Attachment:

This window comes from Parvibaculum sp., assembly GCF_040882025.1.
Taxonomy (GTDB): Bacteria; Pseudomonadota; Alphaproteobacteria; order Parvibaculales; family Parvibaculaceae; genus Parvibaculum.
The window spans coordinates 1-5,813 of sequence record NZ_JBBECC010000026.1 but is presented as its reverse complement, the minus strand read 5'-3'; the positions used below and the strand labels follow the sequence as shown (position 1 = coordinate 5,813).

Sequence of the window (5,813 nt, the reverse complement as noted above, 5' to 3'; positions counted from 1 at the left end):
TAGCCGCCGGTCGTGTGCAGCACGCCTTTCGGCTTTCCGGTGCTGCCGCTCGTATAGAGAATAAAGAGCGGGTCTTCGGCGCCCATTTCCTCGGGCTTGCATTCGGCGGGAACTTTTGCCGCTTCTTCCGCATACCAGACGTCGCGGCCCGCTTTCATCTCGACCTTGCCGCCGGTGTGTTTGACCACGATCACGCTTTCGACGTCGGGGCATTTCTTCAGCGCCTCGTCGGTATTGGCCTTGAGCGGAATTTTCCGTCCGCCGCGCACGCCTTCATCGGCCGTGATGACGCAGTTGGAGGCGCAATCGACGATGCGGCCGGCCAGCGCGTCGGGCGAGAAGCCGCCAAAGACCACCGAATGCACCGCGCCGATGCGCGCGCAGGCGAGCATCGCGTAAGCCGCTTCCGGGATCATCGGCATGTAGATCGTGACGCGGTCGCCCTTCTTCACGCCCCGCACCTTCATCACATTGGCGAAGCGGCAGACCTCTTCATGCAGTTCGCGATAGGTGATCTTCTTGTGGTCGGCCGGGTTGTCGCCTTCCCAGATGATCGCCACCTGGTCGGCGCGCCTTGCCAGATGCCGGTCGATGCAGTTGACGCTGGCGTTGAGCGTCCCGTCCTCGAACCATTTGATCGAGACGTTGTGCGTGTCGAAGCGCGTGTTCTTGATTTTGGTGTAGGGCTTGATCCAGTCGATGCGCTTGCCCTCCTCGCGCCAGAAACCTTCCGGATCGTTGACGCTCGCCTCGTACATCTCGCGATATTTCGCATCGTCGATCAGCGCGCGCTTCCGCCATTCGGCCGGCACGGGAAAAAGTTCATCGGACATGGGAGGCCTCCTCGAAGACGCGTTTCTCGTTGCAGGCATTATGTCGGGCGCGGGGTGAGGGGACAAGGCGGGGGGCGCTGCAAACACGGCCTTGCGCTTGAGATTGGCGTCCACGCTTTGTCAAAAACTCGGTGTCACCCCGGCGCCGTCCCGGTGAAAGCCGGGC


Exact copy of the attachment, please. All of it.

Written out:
This window comes from Parvibaculum sp., assembly GCF_040882025.1.
Taxonomy (GTDB): Bacteria; Pseudomonadota; Alphaproteobacteria; order Parvibaculales; family Parvibaculaceae; genus Parvibaculum.
The window spans coordinates 1-5,813 of sequence record NZ_JBBECC010000026.1 but is presented as its reverse complement, the minus strand read 5'-3'; the positions used below and the strand labels follow the sequence as shown (position 1 = coordinate 5,813).

Sequence of the window (5,813 nt, the reverse complement as noted above, 5' to 3'; positions counted from 1 at the left end):
TAGCCGCCGGTCGTGTGCAGCACGCCTTTCGGCTTTCCGGTGCTGCCGCTCGTATAGAGAATAAAGAGCGGGTCTTCGGCGCCCATTTCCTCGGGCTTGCATTCGGCGGGAACTTTTGCCGCTTCTTCCGCATACCAGACGTCGCGGCCCGCTTTCATCTCGACCTTGCCGCCGGTGTGTTTGACCACGATCACGCTTTCGACGTCGGGGCATTTCTTCAGCGCCTCGTCGGTATTGGCCTTGAGCGGAATTTTCCGTCCGCCGCGCACGCCTTCATCGGCCGTGATGACGCAGTTGGAGGCGCAATCGACGATGCGGCCGGCCAGCGCGTCGGGCGAGAAGCCGCCAAAGACCACCGAATGCACCGCGCCGATGCGCGCGCAGGCGAGCATCGCGTAAGCCGCTTCCGGGATCATCGGCATGTAGATCGTGACGCGGTCGCCCTTCTTCACGCCCCGCACCTTCATCACATTGGCGAAGCGGCAGACCTCTTCATGCAGTTCGCGATAGGTGATCTTCTTGTGGTCGGCCGGGTTGTCGCCTTCCCAGATGATCGCCACCTGGTCGGCGCGCCTTGCCAGATGCCGGTCGATGCAGTTGACGCTGGCGTTGAGCGTCCCGTCCTCGAACCATTTGATCGAGACGTTGTGCGTGTCGAAGCGCGTGTTCTTGATTTTGGTGTAGGGCTTGATCCAGTCGATGCGCTTGCCCTCCTCGCGCCAGAAACCTTCCGGATCGTTGACGCTCGCCTCGTACATCTCGCGATATTTCGCATCGTCGATCAGCGCGCGCTTCCGCCATTCGGCCGGCACGGGAAAAAGTTCATCGGACATGGGAGGCCTCCTCGAAGACGCGTTTCTCGTTGCAGGCATTATGTCGGGCGCGGGGTGAGGGGACAAGGCGGGGGGCGCTGCAAACACGGCCTTGCGCTTGAGATTGGCGTCCACGCTTTGTCAAAAACTCGGTGTCACCCCGGCGCCGTCCCGGTGAAAGCCGGGC